From an insurance standpoint, a fitness employer’s general liability policy or errors and omissions professional liability policy may insure against COVID-19 related claims. However, each policy has nuanced exclusions and protections, so businesses should consider reviewing their policy language closely to determine whether claims relating to COVID-19 contraction might be covered.
In the event that an employee contracts COVID-19 while working, workers’ compensation insurance may cover the injury. For example, in California, employees who are still reporting to work who test positive for COVID-19 are eligible for workers’ compensation benefits, and any COVID-19 related illness is “presumed” to have arisen out of and in the course of the worker’s employment if certain conditions are met (see our article on the subject here).
For studios that have laid off or furloughed employees, reopening may provide an opportunity to review and, if appropriate, adjust worker classifications before they are invited to return.
Whether an employee is properly classified as exempt or non-exempt under federal and state wage and hour laws is an individualized inquiry that often depends on the employee’s daily duties. Now, more than ever, rote and/or manual (traditionally non-exempt) tasks such as more frequent cleaning will likely be desired and appreciated by customers. However, employers should be careful to assign these tasks to non-exempt employees, as much as possible, to avoid threatening exempt employees’ classification.
This transitional period may also present a good opportunity for fitness industry employers to review their use of independent contractors. As more states (including California, and potentially New York and New Jersey) enact and/or propose legislation that makes it even harder for employers to classify workers as contractors (see our article on this subject here), studios should be mindful of misclassification risks. Indeed, this may be the perfect time to review and assess whether employees and/or contractors are properly classified, and there may be additional advantages to employee classification, including the availability of certain benefits (e.g., eligibility for repayment of Small Business Administration loan(s), workers’ compensation coverage, and/or leave entitlements) and related liability issues.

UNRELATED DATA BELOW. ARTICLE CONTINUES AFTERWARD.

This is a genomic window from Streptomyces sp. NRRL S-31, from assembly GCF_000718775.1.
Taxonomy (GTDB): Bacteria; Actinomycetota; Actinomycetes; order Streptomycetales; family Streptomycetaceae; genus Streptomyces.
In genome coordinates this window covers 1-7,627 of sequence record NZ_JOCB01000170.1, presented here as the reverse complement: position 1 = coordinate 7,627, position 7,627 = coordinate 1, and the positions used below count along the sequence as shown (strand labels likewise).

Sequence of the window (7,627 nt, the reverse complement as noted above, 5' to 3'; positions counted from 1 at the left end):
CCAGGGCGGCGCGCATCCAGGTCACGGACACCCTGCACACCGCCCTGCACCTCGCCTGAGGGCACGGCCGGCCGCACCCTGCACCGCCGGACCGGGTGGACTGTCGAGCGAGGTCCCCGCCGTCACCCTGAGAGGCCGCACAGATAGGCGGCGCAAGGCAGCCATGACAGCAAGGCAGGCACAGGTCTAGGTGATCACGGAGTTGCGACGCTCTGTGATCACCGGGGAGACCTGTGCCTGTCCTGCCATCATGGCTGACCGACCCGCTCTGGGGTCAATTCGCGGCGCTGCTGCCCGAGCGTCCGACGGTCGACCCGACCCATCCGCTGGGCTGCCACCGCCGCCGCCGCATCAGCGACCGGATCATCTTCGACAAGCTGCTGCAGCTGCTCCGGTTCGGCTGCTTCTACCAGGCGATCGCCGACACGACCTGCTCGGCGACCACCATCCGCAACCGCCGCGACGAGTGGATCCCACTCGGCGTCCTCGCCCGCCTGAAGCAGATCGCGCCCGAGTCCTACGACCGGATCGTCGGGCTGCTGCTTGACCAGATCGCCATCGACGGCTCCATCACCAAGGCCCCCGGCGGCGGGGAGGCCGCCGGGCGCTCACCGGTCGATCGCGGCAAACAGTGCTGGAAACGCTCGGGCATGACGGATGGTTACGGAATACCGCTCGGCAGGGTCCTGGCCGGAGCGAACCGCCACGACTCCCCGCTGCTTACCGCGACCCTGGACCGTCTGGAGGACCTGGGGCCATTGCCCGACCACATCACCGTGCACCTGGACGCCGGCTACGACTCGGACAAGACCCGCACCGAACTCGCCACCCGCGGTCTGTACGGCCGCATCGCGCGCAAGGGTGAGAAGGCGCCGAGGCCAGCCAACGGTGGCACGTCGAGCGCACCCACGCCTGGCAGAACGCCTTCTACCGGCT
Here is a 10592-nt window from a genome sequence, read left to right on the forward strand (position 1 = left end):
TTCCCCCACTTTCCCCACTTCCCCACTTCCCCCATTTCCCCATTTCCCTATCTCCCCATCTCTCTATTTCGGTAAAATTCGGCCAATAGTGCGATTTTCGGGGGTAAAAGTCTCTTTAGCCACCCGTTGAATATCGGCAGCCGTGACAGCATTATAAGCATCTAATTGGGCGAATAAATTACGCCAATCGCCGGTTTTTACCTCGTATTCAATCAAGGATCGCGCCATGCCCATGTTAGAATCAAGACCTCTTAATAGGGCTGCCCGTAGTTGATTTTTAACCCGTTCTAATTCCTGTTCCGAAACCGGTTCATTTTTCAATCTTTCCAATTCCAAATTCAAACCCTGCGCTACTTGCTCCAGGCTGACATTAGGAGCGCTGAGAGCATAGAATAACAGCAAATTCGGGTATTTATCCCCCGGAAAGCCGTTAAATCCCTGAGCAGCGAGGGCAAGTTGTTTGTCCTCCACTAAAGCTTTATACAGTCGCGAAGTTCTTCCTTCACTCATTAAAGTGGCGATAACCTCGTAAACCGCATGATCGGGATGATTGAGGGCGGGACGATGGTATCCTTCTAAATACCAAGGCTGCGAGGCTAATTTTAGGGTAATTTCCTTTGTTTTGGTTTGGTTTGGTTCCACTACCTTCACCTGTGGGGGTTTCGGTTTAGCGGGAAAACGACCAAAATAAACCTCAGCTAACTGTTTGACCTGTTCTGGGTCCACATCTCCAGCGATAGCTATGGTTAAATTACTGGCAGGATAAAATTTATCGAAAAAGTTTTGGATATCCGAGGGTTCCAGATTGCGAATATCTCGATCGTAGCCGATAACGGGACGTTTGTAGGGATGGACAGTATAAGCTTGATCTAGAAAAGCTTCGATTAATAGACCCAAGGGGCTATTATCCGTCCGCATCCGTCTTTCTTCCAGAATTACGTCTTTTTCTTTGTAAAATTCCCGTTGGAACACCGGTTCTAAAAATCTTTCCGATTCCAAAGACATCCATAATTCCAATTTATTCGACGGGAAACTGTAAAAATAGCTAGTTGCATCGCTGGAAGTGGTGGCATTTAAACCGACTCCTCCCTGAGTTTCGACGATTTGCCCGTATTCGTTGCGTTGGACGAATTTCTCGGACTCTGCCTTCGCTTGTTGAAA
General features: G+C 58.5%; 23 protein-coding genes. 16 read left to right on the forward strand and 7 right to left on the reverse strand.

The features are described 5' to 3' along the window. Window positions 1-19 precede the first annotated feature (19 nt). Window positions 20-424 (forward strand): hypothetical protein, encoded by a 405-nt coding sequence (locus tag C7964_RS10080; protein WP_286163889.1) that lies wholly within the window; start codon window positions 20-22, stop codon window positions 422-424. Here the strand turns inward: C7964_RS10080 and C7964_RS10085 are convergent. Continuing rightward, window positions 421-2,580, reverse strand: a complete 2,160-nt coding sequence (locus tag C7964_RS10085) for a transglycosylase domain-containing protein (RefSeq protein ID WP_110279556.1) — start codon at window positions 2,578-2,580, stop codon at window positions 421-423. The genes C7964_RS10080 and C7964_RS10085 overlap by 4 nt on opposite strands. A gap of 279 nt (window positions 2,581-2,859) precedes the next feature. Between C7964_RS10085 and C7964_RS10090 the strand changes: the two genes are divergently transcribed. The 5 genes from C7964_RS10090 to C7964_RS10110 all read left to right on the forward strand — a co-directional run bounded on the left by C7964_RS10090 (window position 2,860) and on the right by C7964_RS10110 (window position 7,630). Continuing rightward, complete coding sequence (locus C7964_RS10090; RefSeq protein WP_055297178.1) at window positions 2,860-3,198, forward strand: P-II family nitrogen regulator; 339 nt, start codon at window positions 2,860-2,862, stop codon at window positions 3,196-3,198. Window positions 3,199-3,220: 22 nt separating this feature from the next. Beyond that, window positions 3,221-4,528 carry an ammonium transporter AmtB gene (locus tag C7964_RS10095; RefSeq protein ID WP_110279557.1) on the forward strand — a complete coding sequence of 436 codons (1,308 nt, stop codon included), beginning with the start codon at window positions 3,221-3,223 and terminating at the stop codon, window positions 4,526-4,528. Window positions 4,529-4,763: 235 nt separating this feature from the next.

To the extent that any positions are determined to have been misclassified and/or are “close calls,” employers should consult counsel to assist with resolving and carefully communicating reclassification(s) to staff before they return to work.
As Muhammad Ali aptly put it, “it isn’t the mountains ahead to climb that wear you out; it’s the pebble in your shoe.” There is no question that COVID-19 has presented the fitness industry with new and difficult challenges which may, at first blush, seem irksome (or perhaps insurmountable). However, the above-outlined practical steps taken before reopening can help fitness businesses achieve sustainable success – both during, and after, the pandemic.
In light of this unprecedented epidemic, Proskauer has mobilized a cross-disciplinary, cross-jurisdictional Coronavirus Response Team that is focused on supporting and addressing any and all Coronavirus concerns you may have, including but not limited to labor and employment, intellectual property, and bankruptcy questions and concerns.
Please feel free to reach out to the undersigned for further information, and stay safe.
The information provided in this article is not, is not intended to be, and shall not be construed to be, either the provision of legal advice or an offer to provide legal services, nor does it necessarily reflect the opinions of the firm, our lawyers or our clients. No client-lawyer relationship between you and the firm is or may be created by your access to or use of this presentation or any information contained on them. Rather, the content is intended as general overview of the subject matter covered. Proskauer Rose LLP (Proskauer) is not obligated to provide updates on the information presented herein. Those viewing this presentation are encouraged to seek direct counsel on legal questions.